Will ‘the self’ remain in an increasingly commoditized world?

The idea of ‘the self’ is alone, a conundrum.  Without actually contemplating it, without actually asking the question ‘who or what am I’, it could be argued that the self cant exist.

If the self automatically became a ‘thing’ once we began to exist the moment after birth (even if just an idea or concept), then qualifying it would be easy, albeit at the cost of the diverse and eclectic individual ‘selfs’ that seem to make up the fabric of humanity.

So, how about an embryo:  ‘Animal’ enough to be considered a ‘human’ but still, in theory, with no awareness or knowledge of ‘self’.  – At what point does the self begin to emerge or evolve? – It certainly doesn’t seem arbitrary (and potentially can’t be).

It might be that our own ideas of self are simply just abstractions of our experiences of the world, and hence non-existent to shallow at the start of our lives, and potentially deep and profound, the longer we live.  So, is ‘the self’ constantly evolving, changing, waxing and waning? …

Suppose we never asked the question ‘who or what am I’?  – Outsiders might well be able to describe you or I but to them, we would be he/she, him/her, and obviously not – to them – ‘self’.

With this in mind, its easy to see how the idea of ‘self’ is something that is constructed for us whether we like it or not.  How we see our ‘self’ is really the real choice in this so-called conundrum, and only when we begin to contemplate ‘the self’ does it truly begin to exist.

Essentially, none of this thinking is really that new though.   – The question is, however: what do these ideas mean in today’s society?  And how relevant – or even important ­– is ‘the self’ to our existence?

Perhaps one of the most important functions of ‘the self’, is its mechanism to explain who and what we are.  – ‘I’ am motivated, charismatic, ambitious; or ‘I’ am energetic, outgoing, vibrant etc.  – Without analysing ‘self’, we wouldn’t be able to make these statements (even if we say, just asked people around us, and wrote down their answers – some analysis would still take place).

Could the self really be nothing other than an idea, existing fleetingly during the timespan of our life, or even just the moment we decided that that is who we are, in order to categorize each individual within an idea or image we can understand?

People and the individual ‘self’ are seemingly being commoditized and ‘the self’, more than ever, diluted, as further and further we are put into characterizing groups.

Today, you hear and see people being called all manner of things – we are hipsters, mods, millennials, gen-x-ers, gen-y; people who are ‘alternative’, ‘indie’, ‘gangsta’, and myriad other labels that are seemingly diluting the self.  Labels – of everything, it seems – are an unfortunate by-product of our consumer world.  It makes us easier to market to, and whether we like it or not, to ‘sell’.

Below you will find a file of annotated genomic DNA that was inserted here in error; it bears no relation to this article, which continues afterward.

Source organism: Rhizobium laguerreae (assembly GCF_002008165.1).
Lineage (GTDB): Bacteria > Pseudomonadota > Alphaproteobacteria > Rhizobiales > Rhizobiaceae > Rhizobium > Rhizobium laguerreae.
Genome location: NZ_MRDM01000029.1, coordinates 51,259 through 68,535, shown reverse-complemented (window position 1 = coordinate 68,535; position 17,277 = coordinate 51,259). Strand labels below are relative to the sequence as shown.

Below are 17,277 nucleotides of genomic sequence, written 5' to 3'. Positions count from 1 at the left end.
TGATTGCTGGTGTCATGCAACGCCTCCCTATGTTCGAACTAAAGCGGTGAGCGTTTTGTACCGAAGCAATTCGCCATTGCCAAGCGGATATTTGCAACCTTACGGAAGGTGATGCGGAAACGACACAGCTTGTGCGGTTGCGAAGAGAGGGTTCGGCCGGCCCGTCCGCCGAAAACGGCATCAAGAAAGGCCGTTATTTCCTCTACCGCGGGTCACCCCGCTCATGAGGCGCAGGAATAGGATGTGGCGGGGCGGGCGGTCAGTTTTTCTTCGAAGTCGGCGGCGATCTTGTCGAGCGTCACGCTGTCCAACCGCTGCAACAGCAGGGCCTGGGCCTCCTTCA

I’ recognize who ‘I’ am – or recognize ‘me’ (‘the self’) – but beyond this, the world around me doesn’t need to, as much as it benefits from saying ‘you are part of a group, and these are the ideas, concepts, products that appeal to you most, or that the rest of society best understands as being associated with what ‘you’ are’…

We sell ourselves (almost literally) as individuals, and then buy back the pieces that ‘make’ us – whether clothing or books, furniture or art, music and cars, even the experiences we have at concerts, or dinner – as marketed to, sold to and implied by social stigma, fashioned and moulded by the dominant capitalist, consumerist ideals that so dictate our lives today, and according to some self-denying group we are apparently a part of. – You didn’t choose this?  Too bad.

On one hand, many of these concepts exist to give us the ability to see ourselves differently from the rest, but they simultaneously put us in groups and categories that seemingly throw an umbrella over the individual ‘self’, almost denying its existence.

Describe yourself:  Do you see only you?  Or do you see a whole bunch of images, ideas, even other people who you align yourself with?  Are you not just a part of a group?  – A self for just a second of thought, and then no more, further and further dissolving into a world of ever-increasing, ever-changing concepts?

On the one hand, we’re constantly being told to ‘be something’ – but its a ‘something’ that seems invalid, or void, unless it’s a ‘something’ that acknowledges a certain set of criteria, and can be ‘explained’ by them (again, labelled).

On the other hand, that ‘something’ you’re aspiring to be could defy any known, conspicuous explanation?  Would you then be nothing?  No-one?  Non-existent?  Until you, once again, did away with your ‘self’, and put yourself amongst another group?

In reality, there are plenty of people around you who need you to realise them.  We are insular, self-obsessed, disengaged, as the self is slowly (and surely?) being destroyed by a status-quo that prefers you pigeon-holed.

Perhaps there’s just no point obsessing over ‘self’ any more.  ‘The self’’ – a notion potentially based on disconnect (i.e. selfishness), and its ever-commoditized dissolution, is turning us away from being the open, instinctual animals that we were at birth.  When ‘the self’ didn’t matter so much.

Written for New Philosopher Magazine and their writer's award V

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